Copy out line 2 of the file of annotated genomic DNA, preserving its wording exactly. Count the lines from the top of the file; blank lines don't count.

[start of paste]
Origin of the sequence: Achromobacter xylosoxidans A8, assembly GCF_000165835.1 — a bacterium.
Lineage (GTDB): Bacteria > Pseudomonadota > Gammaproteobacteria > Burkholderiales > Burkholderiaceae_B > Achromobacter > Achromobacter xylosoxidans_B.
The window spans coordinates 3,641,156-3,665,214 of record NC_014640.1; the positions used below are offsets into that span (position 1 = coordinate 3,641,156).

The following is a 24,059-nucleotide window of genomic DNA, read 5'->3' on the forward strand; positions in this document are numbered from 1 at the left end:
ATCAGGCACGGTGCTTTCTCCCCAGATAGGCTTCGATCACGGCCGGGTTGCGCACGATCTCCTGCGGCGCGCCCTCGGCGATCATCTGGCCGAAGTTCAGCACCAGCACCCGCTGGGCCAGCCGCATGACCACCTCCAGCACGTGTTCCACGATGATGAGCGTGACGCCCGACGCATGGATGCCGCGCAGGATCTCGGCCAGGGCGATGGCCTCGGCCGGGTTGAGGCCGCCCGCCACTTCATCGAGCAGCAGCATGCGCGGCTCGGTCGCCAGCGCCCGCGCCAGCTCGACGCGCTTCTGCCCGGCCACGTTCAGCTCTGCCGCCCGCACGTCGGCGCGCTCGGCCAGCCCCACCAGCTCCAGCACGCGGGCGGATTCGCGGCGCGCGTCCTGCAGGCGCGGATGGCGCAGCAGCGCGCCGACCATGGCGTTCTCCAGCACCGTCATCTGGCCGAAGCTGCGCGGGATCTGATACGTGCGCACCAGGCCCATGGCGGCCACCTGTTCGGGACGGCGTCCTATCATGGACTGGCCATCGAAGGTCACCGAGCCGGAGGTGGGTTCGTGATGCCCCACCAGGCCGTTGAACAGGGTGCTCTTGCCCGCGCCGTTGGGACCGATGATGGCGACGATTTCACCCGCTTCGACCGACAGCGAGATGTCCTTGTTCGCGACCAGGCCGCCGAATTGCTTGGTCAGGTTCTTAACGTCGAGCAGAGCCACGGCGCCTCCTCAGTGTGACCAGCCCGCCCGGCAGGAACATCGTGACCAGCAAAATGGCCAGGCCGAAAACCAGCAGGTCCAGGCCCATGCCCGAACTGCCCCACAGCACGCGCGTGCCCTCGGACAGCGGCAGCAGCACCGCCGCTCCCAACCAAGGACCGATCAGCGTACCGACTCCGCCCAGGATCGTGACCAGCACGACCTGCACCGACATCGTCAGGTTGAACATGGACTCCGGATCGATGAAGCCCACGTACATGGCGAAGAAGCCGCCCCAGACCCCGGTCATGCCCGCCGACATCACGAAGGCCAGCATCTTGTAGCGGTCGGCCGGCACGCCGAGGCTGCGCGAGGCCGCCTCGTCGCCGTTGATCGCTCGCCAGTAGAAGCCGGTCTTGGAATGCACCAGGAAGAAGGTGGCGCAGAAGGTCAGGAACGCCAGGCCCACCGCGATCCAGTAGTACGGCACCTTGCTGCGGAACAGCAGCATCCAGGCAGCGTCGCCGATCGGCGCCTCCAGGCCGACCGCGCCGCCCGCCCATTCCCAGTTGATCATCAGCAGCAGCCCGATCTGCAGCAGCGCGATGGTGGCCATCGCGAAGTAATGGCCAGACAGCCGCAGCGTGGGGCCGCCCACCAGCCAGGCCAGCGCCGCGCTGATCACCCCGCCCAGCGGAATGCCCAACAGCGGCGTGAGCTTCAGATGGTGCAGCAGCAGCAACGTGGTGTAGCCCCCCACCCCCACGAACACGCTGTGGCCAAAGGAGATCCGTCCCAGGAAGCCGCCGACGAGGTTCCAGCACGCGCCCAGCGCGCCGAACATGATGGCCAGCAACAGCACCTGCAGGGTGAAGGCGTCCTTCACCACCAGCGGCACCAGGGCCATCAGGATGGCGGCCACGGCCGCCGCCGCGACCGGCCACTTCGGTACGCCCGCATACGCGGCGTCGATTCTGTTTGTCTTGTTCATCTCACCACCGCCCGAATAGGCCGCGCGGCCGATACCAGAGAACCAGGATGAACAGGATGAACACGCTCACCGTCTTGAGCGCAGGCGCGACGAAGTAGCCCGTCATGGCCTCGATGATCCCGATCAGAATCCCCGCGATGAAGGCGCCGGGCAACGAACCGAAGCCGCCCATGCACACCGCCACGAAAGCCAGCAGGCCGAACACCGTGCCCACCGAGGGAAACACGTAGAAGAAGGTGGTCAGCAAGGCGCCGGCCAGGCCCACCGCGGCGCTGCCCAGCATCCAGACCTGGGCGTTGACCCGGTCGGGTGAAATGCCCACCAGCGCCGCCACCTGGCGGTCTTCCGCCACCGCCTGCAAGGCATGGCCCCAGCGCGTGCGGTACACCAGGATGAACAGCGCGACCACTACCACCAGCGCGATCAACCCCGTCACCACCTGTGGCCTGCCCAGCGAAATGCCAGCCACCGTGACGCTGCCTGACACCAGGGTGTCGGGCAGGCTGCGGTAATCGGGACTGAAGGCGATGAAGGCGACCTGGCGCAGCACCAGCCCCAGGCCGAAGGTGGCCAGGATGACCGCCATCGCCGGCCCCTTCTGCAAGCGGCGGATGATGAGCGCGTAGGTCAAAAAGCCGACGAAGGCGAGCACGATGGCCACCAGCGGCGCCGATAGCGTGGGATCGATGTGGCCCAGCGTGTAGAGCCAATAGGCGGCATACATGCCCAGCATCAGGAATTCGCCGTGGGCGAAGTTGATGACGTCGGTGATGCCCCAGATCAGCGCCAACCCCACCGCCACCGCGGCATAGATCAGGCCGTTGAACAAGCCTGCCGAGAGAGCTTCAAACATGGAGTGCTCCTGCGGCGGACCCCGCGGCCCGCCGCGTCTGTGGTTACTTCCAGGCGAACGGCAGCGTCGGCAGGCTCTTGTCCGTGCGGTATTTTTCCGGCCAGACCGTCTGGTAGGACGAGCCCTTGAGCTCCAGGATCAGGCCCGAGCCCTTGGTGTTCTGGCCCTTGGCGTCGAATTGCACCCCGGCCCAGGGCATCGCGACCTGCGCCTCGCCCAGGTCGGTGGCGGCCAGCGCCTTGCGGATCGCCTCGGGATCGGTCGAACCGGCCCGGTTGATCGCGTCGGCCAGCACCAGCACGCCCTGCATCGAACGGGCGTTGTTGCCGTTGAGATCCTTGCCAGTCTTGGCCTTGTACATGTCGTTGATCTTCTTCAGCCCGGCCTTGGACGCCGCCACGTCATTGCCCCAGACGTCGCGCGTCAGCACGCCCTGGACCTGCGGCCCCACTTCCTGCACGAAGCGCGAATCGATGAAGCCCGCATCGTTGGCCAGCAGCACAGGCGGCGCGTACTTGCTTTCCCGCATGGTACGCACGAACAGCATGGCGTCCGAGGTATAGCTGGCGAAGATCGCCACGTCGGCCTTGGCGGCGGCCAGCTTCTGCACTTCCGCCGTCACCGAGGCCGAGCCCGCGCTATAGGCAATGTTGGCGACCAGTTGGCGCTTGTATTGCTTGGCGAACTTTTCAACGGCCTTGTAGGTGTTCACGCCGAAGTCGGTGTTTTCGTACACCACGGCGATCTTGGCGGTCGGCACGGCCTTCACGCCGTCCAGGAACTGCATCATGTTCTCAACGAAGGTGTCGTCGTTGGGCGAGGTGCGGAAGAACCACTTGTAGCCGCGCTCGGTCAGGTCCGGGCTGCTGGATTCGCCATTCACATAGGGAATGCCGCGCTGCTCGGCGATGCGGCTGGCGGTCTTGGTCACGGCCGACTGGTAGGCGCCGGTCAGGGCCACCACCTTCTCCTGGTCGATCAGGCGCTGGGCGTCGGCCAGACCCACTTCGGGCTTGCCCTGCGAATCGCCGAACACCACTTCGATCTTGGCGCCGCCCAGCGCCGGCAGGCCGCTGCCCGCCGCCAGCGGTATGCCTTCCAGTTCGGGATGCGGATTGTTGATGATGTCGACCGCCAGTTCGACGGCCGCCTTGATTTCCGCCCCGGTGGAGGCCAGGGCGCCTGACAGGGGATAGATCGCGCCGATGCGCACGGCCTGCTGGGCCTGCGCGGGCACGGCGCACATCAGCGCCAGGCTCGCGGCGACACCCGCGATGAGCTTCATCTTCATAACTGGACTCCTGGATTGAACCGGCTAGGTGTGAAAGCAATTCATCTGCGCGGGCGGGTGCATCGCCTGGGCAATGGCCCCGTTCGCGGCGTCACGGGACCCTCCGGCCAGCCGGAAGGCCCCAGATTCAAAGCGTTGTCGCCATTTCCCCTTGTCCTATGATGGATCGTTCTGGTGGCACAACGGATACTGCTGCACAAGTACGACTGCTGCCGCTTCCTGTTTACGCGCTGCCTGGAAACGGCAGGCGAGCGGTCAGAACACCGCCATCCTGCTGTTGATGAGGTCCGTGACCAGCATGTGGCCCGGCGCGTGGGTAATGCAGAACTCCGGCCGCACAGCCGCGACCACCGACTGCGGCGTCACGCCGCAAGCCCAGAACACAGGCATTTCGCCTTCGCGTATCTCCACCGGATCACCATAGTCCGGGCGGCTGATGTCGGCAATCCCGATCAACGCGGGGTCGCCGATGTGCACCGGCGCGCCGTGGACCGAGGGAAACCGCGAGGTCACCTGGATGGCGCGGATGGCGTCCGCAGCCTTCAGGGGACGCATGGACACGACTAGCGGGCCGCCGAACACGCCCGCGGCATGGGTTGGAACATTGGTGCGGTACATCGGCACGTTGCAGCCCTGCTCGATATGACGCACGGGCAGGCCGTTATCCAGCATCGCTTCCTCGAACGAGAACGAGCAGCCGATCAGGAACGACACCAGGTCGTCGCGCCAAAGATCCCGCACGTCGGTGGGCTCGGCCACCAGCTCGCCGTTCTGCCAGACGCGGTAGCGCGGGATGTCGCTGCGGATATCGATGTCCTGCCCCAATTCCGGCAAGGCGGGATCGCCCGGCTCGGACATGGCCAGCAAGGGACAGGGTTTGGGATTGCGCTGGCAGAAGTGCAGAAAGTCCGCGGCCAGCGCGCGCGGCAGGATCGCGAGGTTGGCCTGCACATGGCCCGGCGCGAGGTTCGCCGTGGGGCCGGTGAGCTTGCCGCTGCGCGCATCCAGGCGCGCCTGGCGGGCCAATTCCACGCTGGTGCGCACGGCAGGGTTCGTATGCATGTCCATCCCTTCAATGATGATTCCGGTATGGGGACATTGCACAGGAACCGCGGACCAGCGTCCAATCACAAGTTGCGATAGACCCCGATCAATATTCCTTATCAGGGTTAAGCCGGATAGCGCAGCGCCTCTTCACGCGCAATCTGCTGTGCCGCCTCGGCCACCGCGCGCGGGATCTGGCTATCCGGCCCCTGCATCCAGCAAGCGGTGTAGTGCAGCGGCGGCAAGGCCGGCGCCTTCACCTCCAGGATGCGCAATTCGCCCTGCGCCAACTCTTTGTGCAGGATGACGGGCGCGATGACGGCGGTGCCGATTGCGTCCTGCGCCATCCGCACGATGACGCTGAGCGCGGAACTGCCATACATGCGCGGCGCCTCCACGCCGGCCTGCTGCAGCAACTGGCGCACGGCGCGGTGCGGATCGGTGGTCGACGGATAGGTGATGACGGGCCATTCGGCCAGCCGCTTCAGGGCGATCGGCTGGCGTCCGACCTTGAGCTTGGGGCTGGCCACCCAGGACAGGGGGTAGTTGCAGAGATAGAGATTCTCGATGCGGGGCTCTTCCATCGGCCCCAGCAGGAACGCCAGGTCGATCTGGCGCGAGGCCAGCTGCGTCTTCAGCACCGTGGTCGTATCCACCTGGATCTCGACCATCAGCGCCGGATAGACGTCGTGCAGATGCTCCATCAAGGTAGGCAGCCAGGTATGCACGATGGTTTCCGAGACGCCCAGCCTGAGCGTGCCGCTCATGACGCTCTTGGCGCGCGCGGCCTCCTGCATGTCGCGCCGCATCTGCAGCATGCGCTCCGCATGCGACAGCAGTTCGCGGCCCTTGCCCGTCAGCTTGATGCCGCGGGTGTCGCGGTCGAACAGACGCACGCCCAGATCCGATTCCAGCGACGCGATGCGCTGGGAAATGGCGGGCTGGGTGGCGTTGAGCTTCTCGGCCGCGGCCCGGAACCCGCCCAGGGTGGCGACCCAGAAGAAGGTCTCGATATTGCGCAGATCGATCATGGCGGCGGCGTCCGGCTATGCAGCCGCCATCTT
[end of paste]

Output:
Lineage (GTDB): Bacteria > Pseudomonadota > Gammaproteobacteria > Burkholderiales > Burkholderiaceae_B > Achromobacter > Achromobacter xylosoxidans_B.